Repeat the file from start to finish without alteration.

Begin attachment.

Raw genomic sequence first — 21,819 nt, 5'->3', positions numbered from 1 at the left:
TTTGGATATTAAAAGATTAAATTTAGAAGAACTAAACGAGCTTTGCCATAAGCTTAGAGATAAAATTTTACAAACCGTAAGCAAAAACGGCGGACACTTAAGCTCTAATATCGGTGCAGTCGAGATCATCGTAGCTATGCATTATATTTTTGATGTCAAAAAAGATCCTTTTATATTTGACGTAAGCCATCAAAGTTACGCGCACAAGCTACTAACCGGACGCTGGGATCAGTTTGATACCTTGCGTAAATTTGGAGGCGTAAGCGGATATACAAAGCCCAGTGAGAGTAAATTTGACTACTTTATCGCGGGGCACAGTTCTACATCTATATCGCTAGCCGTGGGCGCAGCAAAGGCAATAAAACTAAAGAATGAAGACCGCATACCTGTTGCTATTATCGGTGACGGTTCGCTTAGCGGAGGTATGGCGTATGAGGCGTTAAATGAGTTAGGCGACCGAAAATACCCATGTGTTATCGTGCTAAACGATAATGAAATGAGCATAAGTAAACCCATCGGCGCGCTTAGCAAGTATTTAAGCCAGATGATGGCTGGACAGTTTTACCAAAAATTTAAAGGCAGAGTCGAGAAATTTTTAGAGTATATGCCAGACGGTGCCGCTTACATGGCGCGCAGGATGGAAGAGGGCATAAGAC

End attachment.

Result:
Raw genomic sequence first — 21,819 nt, 5'->3', positions numbered from 1 at the left:
TTTGGATATTAAAAGATTAAATTTAGAAGAACTAAACGAGCTTTGCCATAAGCTTAGAGATAAAATTTTACAAACCGTAAGCAAAAACGGCGGACACTTAAGCTCTAATATCGGTGCAGTCGAGATCATCGTAGCTATGCATTATATTTTTGATGTCAAAAAAGATCCTTTTATATTTGACGTAAGCCATCAAAGTTACGCGCACAAGCTACTAACCGGACGCTGGGATCAGTTTGATACCTTGCGTAAATTTGGAGGCGTAAGCGGATATACAAAGCCCAGTGAGAGTAAATTTGACTACTTTATCGCGGGGCACAGTTCTACATCTATATCGCTAGCCGTGGGCGCAGCAAAGGCAATAAAACTAAAGAATGAAGACCGCATACCTGTTGCTATTATCGGTGACGGTTCGCTTAGCGGAGGTATGGCGTATGAGGCGTTAAATGAGTTAGGCGACCGAAAATACCCATGTGTTATCGTGCTAAACGATAATGAAATGAGCATAAGTAAACCCATCGGCGCGCTTAGCAAGTATTTAAGCCAGATGATGGCTGGACAGTTTTACCAAAAATTTAAAGGCAGAGTCGAGAAATTTTTAGAGTATATGCCAGACGGTGCCGCTTACATGGCGCGCAGGATGGAAGAGGGCATAAGAC